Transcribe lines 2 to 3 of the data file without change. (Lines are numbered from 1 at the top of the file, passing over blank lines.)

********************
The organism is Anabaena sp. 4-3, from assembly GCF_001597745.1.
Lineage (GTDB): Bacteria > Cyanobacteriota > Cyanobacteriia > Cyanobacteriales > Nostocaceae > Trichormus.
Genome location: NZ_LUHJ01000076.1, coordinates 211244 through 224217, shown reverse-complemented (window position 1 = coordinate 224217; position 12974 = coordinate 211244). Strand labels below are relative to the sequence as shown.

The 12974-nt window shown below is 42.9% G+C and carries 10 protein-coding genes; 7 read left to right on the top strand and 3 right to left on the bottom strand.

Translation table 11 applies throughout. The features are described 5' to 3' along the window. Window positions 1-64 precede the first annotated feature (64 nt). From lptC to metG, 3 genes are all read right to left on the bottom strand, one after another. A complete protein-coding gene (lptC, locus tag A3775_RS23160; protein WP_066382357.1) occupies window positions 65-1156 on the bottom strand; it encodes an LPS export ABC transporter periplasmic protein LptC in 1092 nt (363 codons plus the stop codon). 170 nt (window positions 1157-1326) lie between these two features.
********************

Lineage (GTDB): Bacteria > Cyanobacteriota > Cyanobacteriia > Cyanobacteriales > Nostocaceae > Trichormus.
Genome location: NZ_LUHJ01000076.1, coordinates 211244 through 224217, shown reverse-complemented (window position 1 = coordinate 224217; position 12974 = coordinate 211244). Strand labels below are relative to the sequence as shown.